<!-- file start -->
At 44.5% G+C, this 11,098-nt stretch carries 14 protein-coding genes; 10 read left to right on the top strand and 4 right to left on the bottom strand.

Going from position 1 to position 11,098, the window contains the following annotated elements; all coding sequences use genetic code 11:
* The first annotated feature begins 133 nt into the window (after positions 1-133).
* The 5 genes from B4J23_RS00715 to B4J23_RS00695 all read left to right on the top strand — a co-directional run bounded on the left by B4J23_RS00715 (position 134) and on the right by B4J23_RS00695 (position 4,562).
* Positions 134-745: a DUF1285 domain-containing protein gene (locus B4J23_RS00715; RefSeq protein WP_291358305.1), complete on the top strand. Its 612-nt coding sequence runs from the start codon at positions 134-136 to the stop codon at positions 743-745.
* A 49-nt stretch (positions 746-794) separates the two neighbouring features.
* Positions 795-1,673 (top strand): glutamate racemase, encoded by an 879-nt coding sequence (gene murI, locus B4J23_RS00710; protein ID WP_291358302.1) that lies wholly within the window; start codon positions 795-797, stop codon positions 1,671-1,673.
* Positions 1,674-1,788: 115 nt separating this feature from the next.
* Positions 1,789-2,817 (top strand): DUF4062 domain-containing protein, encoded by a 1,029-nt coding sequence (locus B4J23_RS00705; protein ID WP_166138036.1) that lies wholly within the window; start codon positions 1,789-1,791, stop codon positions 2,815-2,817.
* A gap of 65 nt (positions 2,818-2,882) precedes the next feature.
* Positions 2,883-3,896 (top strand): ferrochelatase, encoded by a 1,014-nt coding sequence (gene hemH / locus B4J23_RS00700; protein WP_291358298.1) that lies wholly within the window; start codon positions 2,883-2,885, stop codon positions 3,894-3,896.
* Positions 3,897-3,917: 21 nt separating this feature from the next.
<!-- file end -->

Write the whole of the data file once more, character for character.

At 44.5% G+C, this 11,098-nt stretch carries 14 protein-coding genes; 10 read left to right on the top strand and 4 right to left on the bottom strand.

Going from position 1 to position 11,098, the window contains the following annotated elements; all coding sequences use genetic code 11:
* The first annotated feature begins 133 nt into the window (after positions 1-133).
* The 5 genes from B4J23_RS00715 to B4J23_RS00695 all read left to right on the top strand — a co-directional run bounded on the left by B4J23_RS00715 (position 134) and on the right by B4J23_RS00695 (position 4,562).
* Positions 134-745: a DUF1285 domain-containing protein gene (locus B4J23_RS00715; RefSeq protein WP_291358305.1), complete on the top strand. Its 612-nt coding sequence runs from the start codon at positions 134-136 to the stop codon at positions 743-745.
* A 49-nt stretch (positions 746-794) separates the two neighbouring features.
* Positions 795-1,673 (top strand): glutamate racemase, encoded by an 879-nt coding sequence (gene murI, locus B4J23_RS00710; protein ID WP_291358302.1) that lies wholly within the window; start codon positions 795-797, stop codon positions 1,671-1,673.
* Positions 1,674-1,788: 115 nt separating this feature from the next.
* Positions 1,789-2,817 (top strand): DUF4062 domain-containing protein, encoded by a 1,029-nt coding sequence (locus B4J23_RS00705; protein ID WP_166138036.1) that lies wholly within the window; start codon positions 1,789-1,791, stop codon positions 2,815-2,817.
* A gap of 65 nt (positions 2,818-2,882) precedes the next feature.
* Positions 2,883-3,896 (top strand): ferrochelatase, encoded by a 1,014-nt coding sequence (gene hemH / locus B4J23_RS00700; protein WP_291358298.1) that lies wholly within the window; start codon positions 2,883-2,885, stop codon positions 3,894-3,896.
* Positions 3,897-3,917: 21 nt separating this feature from the next.